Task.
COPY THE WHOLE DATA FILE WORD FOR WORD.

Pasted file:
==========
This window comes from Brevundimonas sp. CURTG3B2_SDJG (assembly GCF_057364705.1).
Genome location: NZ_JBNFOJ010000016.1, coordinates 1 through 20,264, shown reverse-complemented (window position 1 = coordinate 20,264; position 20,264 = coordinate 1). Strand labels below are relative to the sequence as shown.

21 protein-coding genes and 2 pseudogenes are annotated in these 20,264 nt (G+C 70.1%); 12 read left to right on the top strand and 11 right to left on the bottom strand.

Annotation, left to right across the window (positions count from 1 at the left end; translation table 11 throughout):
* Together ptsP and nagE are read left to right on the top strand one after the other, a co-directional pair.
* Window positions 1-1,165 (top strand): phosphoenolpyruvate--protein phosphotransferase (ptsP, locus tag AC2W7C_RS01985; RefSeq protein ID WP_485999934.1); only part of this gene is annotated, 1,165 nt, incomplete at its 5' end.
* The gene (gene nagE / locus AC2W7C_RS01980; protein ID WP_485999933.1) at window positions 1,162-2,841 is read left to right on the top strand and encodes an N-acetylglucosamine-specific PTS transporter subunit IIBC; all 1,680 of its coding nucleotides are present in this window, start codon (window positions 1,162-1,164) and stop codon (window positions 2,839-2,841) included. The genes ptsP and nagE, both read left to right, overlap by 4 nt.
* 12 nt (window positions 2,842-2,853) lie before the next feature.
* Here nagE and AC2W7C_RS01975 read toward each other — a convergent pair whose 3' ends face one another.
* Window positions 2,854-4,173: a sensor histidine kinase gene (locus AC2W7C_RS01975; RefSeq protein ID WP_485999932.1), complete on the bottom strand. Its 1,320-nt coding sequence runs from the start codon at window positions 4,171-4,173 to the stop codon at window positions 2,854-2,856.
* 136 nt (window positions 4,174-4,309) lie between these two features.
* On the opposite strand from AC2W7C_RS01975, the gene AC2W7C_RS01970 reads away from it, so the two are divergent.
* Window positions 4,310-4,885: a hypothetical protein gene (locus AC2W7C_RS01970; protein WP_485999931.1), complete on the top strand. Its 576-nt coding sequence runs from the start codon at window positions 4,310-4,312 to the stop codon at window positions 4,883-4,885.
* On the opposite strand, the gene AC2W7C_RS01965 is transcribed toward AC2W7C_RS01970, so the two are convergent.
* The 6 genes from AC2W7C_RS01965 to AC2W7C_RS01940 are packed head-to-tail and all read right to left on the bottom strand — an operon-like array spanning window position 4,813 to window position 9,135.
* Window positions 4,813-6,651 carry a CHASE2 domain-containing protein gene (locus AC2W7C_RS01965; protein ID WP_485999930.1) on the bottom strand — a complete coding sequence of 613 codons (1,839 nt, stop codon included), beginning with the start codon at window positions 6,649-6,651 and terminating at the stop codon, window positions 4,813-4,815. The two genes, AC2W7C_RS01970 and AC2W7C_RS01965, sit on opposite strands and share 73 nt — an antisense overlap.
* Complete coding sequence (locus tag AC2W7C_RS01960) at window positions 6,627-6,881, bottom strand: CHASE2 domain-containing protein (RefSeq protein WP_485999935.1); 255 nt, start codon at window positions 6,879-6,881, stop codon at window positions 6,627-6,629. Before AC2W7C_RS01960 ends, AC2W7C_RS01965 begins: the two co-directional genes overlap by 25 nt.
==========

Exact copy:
This window comes from Brevundimonas sp. CURTG3B2_SDJG (assembly GCF_057364705.1).
Genome location: NZ_JBNFOJ010000016.1, coordinates 1 through 20,264, shown reverse-complemented (window position 1 = coordinate 20,264; position 20,264 = coordinate 1). Strand labels below are relative to the sequence as shown.

21 protein-coding genes and 2 pseudogenes are annotated in these 20,264 nt (G+C 70.1%); 12 read left to right on the top strand and 11 right to left on the bottom strand.

Annotation, left to right across the window (positions count from 1 at the left end; translation table 11 throughout):
* Together ptsP and nagE are read left to right on the top strand one after the other, a co-directional pair.
* Window positions 1-1,165 (top strand): phosphoenolpyruvate--protein phosphotransferase (ptsP, locus tag AC2W7C_RS01985; RefSeq protein ID WP_485999934.1); only part of this gene is annotated, 1,165 nt, incomplete at its 5' end.
* The gene (gene nagE / locus AC2W7C_RS01980; protein ID WP_485999933.1) at window positions 1,162-2,841 is read left to right on the top strand and encodes an N-acetylglucosamine-specific PTS transporter subunit IIBC; all 1,680 of its coding nucleotides are present in this window, start codon (window positions 1,162-1,164) and stop codon (window positions 2,839-2,841) included. The genes ptsP and nagE, both read left to right, overlap by 4 nt.
* 12 nt (window positions 2,842-2,853) lie before the next feature.
* Here nagE and AC2W7C_RS01975 read toward each other — a convergent pair whose 3' ends face one another.
* Window positions 2,854-4,173: a sensor histidine kinase gene (locus AC2W7C_RS01975; RefSeq protein ID WP_485999932.1), complete on the bottom strand. Its 1,320-nt coding sequence runs from the start codon at window positions 4,171-4,173 to the stop codon at window positions 2,854-2,856.
* 136 nt (window positions 4,174-4,309) lie between these two features.
* On the opposite strand from AC2W7C_RS01975, the gene AC2W7C_RS01970 reads away from it, so the two are divergent.
* Window positions 4,310-4,885: a hypothetical protein gene (locus AC2W7C_RS01970; protein WP_485999931.1), complete on the top strand. Its 576-nt coding sequence runs from the start codon at window positions 4,310-4,312 to the stop codon at window positions 4,883-4,885.
* On the opposite strand, the gene AC2W7C_RS01965 is transcribed toward AC2W7C_RS01970, so the two are convergent.
* The 6 genes from AC2W7C_RS01965 to AC2W7C_RS01940 are packed head-to-tail and all read right to left on the bottom strand — an operon-like array spanning window position 4,813 to window position 9,135.
* Window positions 4,813-6,651 carry a CHASE2 domain-containing protein gene (locus AC2W7C_RS01965; protein ID WP_485999930.1) on the bottom strand — a complete coding sequence of 613 codons (1,839 nt, stop codon included), beginning with the start codon at window positions 6,649-6,651 and terminating at the stop codon, window positions 4,813-4,815. The two genes, AC2W7C_RS01970 and AC2W7C_RS01965, sit on opposite strands and share 73 nt — an antisense overlap.
* Complete coding sequence (locus tag AC2W7C_RS01960) at window positions 6,627-6,881, bottom strand: CHASE2 domain-containing protein (RefSeq protein WP_485999935.1); 255 nt, start codon at window positions 6,879-6,881, stop codon at window positions 6,627-6,629. Before AC2W7C_RS01960 ends, AC2W7C_RS01965 begins: the two co-directional genes overlap by 25 nt.